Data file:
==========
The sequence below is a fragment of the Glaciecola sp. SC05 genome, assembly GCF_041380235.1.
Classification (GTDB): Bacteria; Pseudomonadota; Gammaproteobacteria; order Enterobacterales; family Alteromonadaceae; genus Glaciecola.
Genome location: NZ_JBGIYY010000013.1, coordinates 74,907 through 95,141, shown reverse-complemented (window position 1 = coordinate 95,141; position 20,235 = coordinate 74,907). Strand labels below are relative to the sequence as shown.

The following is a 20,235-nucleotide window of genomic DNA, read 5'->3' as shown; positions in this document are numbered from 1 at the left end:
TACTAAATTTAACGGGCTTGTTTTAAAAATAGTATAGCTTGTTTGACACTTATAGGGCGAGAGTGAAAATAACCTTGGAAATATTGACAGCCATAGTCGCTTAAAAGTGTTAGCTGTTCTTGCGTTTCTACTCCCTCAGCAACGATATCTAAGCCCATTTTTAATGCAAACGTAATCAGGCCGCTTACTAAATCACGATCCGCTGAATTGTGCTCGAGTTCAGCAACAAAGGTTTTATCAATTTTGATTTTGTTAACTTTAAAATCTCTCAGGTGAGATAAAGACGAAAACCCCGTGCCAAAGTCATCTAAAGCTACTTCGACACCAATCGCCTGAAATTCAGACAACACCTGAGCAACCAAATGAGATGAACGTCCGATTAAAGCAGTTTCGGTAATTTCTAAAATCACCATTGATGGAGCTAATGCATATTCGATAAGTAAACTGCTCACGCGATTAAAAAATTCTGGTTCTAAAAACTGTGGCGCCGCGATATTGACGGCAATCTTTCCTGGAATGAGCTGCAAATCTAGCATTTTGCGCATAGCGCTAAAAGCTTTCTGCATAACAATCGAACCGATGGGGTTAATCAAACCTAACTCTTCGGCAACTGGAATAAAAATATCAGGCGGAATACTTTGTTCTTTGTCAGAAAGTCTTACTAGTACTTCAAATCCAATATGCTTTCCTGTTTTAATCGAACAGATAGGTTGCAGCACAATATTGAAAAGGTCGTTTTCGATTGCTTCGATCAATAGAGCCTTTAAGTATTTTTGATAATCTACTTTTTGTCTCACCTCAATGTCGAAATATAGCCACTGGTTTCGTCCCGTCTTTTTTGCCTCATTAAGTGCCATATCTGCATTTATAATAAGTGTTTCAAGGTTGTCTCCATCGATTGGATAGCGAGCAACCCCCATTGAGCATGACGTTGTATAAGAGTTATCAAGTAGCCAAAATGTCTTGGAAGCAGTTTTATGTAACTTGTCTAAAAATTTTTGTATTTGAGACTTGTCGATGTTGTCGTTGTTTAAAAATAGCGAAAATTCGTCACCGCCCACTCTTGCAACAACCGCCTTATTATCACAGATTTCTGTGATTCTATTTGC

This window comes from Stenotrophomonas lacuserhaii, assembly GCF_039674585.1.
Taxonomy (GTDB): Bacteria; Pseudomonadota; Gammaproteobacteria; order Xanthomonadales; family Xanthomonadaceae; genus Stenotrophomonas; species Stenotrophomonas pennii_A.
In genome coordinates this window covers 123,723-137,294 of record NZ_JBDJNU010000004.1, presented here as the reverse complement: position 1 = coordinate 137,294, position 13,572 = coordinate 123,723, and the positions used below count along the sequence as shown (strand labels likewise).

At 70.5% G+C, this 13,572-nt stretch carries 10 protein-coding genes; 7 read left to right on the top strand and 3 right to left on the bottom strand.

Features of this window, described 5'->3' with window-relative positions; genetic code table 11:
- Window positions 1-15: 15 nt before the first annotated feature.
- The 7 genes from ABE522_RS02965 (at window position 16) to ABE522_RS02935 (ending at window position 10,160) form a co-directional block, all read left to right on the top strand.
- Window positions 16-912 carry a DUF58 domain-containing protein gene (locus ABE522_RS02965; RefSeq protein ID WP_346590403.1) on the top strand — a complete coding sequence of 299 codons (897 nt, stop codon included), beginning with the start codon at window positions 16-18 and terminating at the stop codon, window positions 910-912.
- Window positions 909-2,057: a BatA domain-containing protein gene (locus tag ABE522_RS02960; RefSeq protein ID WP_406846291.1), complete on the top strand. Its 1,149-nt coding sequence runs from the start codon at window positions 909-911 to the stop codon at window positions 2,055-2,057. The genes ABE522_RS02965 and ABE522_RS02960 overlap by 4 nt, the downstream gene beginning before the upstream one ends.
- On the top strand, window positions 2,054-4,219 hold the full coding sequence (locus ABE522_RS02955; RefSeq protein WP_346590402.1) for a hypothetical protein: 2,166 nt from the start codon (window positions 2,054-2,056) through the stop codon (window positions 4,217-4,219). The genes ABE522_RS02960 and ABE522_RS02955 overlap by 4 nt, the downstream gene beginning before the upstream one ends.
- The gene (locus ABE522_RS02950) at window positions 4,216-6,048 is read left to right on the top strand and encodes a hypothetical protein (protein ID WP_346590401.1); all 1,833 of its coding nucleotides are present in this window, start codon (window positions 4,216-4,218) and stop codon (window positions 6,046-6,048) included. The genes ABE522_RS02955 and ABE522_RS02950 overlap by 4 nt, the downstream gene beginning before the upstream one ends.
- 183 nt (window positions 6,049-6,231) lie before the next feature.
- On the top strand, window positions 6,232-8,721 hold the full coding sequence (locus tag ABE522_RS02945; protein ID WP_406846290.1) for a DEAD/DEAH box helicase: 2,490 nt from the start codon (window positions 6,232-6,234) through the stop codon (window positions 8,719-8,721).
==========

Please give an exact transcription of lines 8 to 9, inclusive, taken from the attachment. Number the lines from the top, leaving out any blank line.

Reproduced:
In genome coordinates this window covers 123,723-137,294 of record NZ_JBDJNU010000004.1, presented here as the reverse complement: position 1 = coordinate 137,294, position 13,572 = coordinate 123,723, and the positions used below count along the sequence as shown (strand labels likewise).

At 70.5% G+C, this 13,572-nt stretch carries 10 protein-coding genes; 7 read left to right on the top strand and 3 right to left on the bottom strand.